Rainbow Health Ontario

Website: https://www.rainbowhealthontario.ca/

TG Innerselves

Northern Ontario’s Transgender Support Site

Facebook: https://www.facebook.com/tginnerselves/

Website (not updated often): http://www.tginnerselves.com/

The Algoma Model: Resources for LGBTQ2S+ Youth

Website: http://www.algomamodel.ca/content.php?ID=35

Ontario Ministry of Children, Community and Social Services: Resources for LGBTQ2S+ Youth

Website: http://www.children.gov.on.ca/htdocs/English/professionals/LGBT2SQ/guide-2018/relevantorganizations.aspx

A Guide to Suicide Prevention for Two-Spirited People

PDF: http://www.algomamodel.ca/uploaded/LGBT/Students/2012_04_%20Guidebook_twospiritSuicide_Prevention.pdf

Local Pride Organizations

“In the late 1940s, Charles Best formed the Diabetic Association of Ontario to help advocate for and serve the needs of the growing numbers of Canadians with diabetes. After this, other provinces and territories formed their own diabetic associations. In 1953, they decided to amalgamate and become the Canadian Diabetes Association, which provided advocacy, education, research funding, and programs and services for those living with the disease.
On February 13, 2017, The Canadian Diabetes Association changed its name to Diabetes Canada. This name change represents our renewed commitment to changing the conversation around diabetes, making the invisible disease more visible, and raising awareness about the diabetes epidemic.”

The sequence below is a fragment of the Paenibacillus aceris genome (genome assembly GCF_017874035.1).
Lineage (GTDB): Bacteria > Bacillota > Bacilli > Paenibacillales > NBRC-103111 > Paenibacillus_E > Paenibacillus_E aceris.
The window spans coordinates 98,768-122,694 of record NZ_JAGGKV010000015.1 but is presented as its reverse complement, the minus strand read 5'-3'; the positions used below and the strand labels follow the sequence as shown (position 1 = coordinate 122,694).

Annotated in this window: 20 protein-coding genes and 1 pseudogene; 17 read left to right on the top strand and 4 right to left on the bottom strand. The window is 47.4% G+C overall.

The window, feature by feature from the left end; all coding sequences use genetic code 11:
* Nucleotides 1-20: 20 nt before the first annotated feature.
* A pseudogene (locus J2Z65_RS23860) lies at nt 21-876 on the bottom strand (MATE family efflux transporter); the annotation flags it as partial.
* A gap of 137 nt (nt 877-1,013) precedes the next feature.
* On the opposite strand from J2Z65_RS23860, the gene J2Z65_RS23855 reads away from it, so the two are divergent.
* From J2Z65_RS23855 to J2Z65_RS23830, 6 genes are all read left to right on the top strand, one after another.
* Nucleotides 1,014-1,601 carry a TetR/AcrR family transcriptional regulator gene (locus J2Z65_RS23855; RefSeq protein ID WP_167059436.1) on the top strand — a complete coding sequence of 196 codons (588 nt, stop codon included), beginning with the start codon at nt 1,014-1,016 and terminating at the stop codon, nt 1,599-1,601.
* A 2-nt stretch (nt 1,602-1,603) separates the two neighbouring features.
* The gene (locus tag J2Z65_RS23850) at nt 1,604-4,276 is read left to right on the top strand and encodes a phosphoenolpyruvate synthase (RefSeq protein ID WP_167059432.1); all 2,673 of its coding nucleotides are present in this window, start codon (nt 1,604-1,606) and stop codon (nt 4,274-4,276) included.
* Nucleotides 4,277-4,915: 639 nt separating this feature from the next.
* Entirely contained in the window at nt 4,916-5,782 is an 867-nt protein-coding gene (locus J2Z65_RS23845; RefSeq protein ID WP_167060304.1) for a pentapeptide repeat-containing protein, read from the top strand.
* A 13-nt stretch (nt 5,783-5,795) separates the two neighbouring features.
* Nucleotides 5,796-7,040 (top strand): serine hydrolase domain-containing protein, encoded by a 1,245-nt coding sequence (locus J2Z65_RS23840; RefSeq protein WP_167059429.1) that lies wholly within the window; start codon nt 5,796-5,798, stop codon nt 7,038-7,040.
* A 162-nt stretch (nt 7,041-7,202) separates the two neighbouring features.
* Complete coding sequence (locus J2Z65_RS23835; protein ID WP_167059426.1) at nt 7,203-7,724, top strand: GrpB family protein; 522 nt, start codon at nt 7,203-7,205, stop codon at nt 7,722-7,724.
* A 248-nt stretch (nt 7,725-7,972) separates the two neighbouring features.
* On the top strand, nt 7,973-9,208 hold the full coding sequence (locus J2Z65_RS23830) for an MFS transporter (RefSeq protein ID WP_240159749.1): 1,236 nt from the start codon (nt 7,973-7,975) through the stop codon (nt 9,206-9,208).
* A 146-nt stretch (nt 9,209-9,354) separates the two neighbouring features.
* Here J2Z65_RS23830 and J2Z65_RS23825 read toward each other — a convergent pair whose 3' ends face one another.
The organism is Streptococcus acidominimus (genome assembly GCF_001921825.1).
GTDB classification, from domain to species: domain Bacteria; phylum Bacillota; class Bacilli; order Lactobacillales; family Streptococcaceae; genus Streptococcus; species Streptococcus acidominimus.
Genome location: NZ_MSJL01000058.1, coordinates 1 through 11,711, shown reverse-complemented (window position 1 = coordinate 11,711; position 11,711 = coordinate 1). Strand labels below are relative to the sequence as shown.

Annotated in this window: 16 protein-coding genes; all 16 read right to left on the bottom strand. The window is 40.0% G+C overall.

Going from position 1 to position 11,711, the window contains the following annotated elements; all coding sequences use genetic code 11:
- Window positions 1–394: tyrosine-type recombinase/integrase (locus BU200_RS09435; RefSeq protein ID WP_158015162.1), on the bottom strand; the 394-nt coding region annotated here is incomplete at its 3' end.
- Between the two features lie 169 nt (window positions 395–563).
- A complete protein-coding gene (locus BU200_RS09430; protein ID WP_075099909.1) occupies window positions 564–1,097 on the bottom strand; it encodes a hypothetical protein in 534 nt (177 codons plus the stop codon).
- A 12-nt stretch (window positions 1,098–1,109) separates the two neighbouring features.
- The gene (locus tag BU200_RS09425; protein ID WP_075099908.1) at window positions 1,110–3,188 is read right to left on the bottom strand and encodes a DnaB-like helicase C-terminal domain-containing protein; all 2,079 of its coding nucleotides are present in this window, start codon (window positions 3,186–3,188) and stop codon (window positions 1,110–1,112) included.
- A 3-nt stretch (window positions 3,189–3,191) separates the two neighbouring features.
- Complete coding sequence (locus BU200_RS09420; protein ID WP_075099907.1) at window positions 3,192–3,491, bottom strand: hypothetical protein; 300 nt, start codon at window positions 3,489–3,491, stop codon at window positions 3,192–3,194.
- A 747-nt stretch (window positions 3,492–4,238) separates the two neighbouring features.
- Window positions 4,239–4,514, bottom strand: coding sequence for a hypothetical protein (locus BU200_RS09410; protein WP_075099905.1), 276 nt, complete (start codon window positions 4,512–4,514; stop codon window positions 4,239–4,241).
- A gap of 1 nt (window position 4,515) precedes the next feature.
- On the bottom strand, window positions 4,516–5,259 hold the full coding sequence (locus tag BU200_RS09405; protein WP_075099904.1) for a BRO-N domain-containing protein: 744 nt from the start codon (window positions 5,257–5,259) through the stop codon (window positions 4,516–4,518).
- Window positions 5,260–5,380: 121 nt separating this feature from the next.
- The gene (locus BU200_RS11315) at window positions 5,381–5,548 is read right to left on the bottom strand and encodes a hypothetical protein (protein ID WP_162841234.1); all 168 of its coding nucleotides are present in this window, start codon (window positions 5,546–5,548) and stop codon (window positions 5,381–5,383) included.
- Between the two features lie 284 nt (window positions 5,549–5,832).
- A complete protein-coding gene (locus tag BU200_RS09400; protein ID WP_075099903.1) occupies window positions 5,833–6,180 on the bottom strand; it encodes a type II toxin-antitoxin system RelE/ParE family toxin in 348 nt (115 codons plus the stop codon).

Diabetes Canada

Diabetes Canada is committed to leading the fight against diabetes through research, advocacy, and funding. More information can be found on their website:

The Lung Health Foundation is dedicated to ending gaps in the prevention, diagnosis, and care of lung disease in Canada. We invest in the future by driving groundbreaking research, and we give patients and their families the programs and support they need today.”

Lung Health Foundation

More information can be found on their website:

The Ontario Society of Chiropodists are committed to representing the profession as the primary foot specialists in Ontario. Their website is intended to serve both professionals and the general public, and includes news updates, foot care education information, and a membership directory of foot care specialists.

Ontario Society of Chiropodists

More information can be found on their website:

“Established in 1995, Wounds Canada is a charitable organization dedicated to the advancement of wound prevention and management for all Canadians. We accomplish this by advocating for a population health approach that promotes best practices to support persons at risk of or living with wounds, health decision makers and frontline clinicians.
We develop and provide educational programs and resources as well as support research to further advance this holistic, risk-based approach. We foster relationships with interested individuals and organizations to expand and sustain a robust wound community in Canada that also has mutually beneficial global connections. Our goal is to reduce the prevalence and incidence of wounds of all types and the negative consequences they bring—including patient suffering and wasted health-care dollars.” 

Wounds Canada

More information can be found on their website:

Lifestyle Information